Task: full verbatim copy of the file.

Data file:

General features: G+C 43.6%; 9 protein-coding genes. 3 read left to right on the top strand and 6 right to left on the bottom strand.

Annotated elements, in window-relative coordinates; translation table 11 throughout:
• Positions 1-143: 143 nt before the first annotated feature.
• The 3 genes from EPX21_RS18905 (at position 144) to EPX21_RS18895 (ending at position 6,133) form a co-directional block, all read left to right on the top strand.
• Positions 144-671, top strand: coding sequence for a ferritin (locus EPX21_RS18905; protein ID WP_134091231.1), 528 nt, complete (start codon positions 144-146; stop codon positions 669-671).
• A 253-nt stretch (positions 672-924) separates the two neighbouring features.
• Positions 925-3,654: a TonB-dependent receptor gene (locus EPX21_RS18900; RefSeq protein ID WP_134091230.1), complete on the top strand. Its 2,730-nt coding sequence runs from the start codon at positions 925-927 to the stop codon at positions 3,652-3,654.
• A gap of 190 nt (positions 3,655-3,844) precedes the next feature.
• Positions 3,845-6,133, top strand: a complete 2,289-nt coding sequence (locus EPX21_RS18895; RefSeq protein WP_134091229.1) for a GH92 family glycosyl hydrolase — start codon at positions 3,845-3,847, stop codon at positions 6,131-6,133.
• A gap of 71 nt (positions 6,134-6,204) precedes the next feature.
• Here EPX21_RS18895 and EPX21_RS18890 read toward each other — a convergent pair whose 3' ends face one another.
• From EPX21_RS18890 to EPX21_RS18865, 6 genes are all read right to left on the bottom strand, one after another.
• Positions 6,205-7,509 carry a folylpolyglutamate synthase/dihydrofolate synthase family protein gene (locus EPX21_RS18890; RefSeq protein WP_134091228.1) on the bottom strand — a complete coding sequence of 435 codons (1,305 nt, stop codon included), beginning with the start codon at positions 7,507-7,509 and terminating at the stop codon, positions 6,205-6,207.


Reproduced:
General features: G+C 43.6%; 9 protein-coding genes. 3 read left to right on the top strand and 6 right to left on the bottom strand.

Annotated elements, in window-relative coordinates; translation table 11 throughout:
• Positions 1-143: 143 nt before the first annotated feature.
• The 3 genes from EPX21_RS18905 (at position 144) to EPX21_RS18895 (ending at position 6,133) form a co-directional block, all read left to right on the top strand.
• Positions 144-671, top strand: coding sequence for a ferritin (locus EPX21_RS18905; protein ID WP_134091231.1), 528 nt, complete (start codon positions 144-146; stop codon positions 669-671).
• A 253-nt stretch (positions 672-924) separates the two neighbouring features.
• Positions 925-3,654: a TonB-dependent receptor gene (locus EPX21_RS18900; RefSeq protein ID WP_134091230.1), complete on the top strand. Its 2,730-nt coding sequence runs from the start codon at positions 925-927 to the stop codon at positions 3,652-3,654.
• A gap of 190 nt (positions 3,655-3,844) precedes the next feature.
• Positions 3,845-6,133, top strand: a complete 2,289-nt coding sequence (locus EPX21_RS18895; RefSeq protein WP_134091229.1) for a GH92 family glycosyl hydrolase — start codon at positions 3,845-3,847, stop codon at positions 6,131-6,133.
• A gap of 71 nt (positions 6,134-6,204) precedes the next feature.
• Here EPX21_RS18895 and EPX21_RS18890 read toward each other — a convergent pair whose 3' ends face one another.
• From EPX21_RS18890 to EPX21_RS18865, 6 genes are all read right to left on the bottom strand, one after another.
• Positions 6,205-7,509 carry a folylpolyglutamate synthase/dihydrofolate synthase family protein gene (locus EPX21_RS18890; RefSeq protein WP_134091228.1) on the bottom strand — a complete coding sequence of 435 codons (1,305 nt, stop codon included), beginning with the start codon at positions 7,507-7,509 and terminating at the stop codon, positions 6,205-6,207.